- DXY loses further traction and drops to lows near 90.50.
- US 10-year yields look steady around the 1.65% area.
- Retail Sales, flash Consumer Sentiment next of relevance in the docket.
The upside momentum in the greenback loses further traction and drags the US Dollar Index (DXY) to new 2-day lows in the 90.50 region at the end of the week.
US Dollar Index looks to data, yields
The index gives away further gains and recedes to new 2-day lows following the rejection from the vicinity of the 91.00 hurdle on Thursday, while the mild downside in US yields also collaborates with the move.
Indeed, once market participants have digested the higher-than-expected inflation figures during April (published on Wednesday), the sentiment around the dollar looks somewhat deflated, allowing some recovery in the risk complex.
In the Fedspeak universe, FOMC’s Waller said on Thursday that he expects inflation to run above the Fed’s goal in the next couple of years and return to the 2% target in 2023. He also expects the Fed to keep the accommodative stance for “some time”. Additionally, T.Barkin from the Richmond Fed emphasized the outperformance of the US economy vs. its peers on the back of improved consumer confidence and a “booming” housing sector.
Interesting day in the US data space, where Retail Sales will take centre stage seconded by the preliminary reading of the Consumer Sentiment for the month of May. In addition, Industrial Production figures are due seconded by Manufacturing Production, Capacity Utilization and Business Inventories.
What to look for around USD
The upside momentum in the index run out of steam just below the 91.00 hurdle earlier in the week. Recent bouts of risk aversion plus higher inflation figures lent some much-needed oxygen to the dollar, although the negative stance on the currency appears to dominate the broader scenario in the longer run. This view has been exacerbated following April’s NFP, hurting at the same time the sentiment surrounding the imminent full re-opening of the US economy, which is in turn sustained by the unabated strength in domestic fundamentals, the solid vaccine rollout and once again the resurgence of the market chatter regarding an anticipated tapering. The latter comes in despite Fed’s efforts to talk down this scenario, at least for the next months.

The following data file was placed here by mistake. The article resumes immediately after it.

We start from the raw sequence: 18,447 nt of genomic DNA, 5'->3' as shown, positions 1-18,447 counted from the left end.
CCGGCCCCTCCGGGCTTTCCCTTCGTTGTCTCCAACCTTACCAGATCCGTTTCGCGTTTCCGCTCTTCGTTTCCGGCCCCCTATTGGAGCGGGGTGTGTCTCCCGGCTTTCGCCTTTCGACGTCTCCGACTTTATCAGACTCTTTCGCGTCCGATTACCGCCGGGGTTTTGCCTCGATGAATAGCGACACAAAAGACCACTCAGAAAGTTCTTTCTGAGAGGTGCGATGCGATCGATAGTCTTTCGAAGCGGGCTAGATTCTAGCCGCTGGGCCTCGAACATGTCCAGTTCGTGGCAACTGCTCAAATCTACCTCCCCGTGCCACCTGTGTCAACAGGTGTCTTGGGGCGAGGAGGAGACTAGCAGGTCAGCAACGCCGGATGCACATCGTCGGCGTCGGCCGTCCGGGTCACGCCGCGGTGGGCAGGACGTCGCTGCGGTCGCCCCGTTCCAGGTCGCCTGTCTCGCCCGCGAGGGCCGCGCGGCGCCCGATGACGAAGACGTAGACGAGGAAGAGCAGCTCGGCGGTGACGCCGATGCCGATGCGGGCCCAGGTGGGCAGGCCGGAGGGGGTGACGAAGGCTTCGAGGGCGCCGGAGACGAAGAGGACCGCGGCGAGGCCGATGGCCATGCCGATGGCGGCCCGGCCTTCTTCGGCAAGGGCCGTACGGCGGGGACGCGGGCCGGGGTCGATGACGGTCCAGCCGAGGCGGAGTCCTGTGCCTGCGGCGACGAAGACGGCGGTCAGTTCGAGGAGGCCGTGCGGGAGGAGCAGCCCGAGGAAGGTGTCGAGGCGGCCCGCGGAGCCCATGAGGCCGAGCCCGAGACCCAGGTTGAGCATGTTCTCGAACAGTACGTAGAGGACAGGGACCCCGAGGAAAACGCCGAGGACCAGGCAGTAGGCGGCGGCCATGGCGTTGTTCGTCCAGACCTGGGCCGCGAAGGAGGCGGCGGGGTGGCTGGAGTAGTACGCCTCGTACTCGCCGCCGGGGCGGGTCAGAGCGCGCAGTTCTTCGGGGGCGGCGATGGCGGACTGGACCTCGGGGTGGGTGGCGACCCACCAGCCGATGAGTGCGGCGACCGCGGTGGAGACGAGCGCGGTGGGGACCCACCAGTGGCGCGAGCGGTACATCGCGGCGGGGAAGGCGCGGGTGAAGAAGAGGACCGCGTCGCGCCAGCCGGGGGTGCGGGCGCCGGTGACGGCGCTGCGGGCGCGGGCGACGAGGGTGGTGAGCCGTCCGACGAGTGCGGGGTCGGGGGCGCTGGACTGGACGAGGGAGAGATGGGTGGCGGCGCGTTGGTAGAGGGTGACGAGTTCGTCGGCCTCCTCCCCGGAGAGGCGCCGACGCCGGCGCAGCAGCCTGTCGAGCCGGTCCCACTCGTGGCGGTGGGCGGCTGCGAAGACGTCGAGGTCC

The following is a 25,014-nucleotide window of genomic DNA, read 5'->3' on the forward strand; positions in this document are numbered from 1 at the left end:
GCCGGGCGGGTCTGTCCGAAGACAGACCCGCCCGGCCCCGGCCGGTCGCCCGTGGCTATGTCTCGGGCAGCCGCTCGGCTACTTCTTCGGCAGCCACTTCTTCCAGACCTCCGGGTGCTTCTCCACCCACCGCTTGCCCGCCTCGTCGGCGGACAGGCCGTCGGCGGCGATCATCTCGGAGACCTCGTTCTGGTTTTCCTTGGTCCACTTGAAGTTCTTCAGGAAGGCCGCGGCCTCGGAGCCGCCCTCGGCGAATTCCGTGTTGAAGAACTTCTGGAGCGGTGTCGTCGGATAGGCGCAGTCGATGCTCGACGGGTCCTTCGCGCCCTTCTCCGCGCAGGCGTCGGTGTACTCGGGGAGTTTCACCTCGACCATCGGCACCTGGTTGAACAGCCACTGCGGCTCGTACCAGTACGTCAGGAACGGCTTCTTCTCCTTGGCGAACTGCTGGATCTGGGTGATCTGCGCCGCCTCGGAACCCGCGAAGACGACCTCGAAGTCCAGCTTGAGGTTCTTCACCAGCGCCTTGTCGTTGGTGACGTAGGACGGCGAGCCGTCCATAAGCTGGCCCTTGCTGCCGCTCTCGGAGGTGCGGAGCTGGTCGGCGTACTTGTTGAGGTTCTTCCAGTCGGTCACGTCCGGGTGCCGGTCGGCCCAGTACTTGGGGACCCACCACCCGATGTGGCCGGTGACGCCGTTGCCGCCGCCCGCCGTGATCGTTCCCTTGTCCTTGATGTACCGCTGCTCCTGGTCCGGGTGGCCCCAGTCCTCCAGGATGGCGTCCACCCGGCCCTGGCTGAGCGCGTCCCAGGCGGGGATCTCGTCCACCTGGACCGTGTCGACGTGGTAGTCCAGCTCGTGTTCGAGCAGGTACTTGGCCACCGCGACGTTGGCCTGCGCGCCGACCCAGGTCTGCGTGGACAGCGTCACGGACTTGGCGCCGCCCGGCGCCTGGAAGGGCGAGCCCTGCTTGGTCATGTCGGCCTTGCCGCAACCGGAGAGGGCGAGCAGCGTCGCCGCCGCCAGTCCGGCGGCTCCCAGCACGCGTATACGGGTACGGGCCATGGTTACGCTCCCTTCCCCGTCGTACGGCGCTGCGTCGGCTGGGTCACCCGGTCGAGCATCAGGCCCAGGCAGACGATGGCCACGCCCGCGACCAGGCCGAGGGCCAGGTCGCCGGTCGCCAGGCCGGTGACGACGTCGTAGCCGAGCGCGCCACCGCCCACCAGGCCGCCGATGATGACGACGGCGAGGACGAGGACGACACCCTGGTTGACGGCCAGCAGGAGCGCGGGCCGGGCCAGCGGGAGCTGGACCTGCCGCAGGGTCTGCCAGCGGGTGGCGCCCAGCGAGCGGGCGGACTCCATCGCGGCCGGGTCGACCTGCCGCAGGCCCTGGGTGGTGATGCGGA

Key events in the US this week: Retail Sales, Industrial Production, flash May Consumer Sentiment (Friday).
Eminent issues on the back boiler: Biden’s plans to support infrastructure and families worth nearly $4 trillion. US-China trade conflict under the Biden’s administration. Tapering speculation vs. economic recovery. US real interest rates vs. Europe. Could US fiscal stimulus lead to overheating?
US Dollar Index relevant levels
Now, the index is losing 0.17% at 90.56 and faces the next support at 89.98 (monthly low May 11) followed by 89.68 (monthly low Feb.25) and then 89.20 (2021 low Jan.6). On the other hand, a breakout of 90.90 (weekly high May 11) would open the door to 91.07 (100-day SMA) and finally 91.43 (weekly/monthly high May 5).
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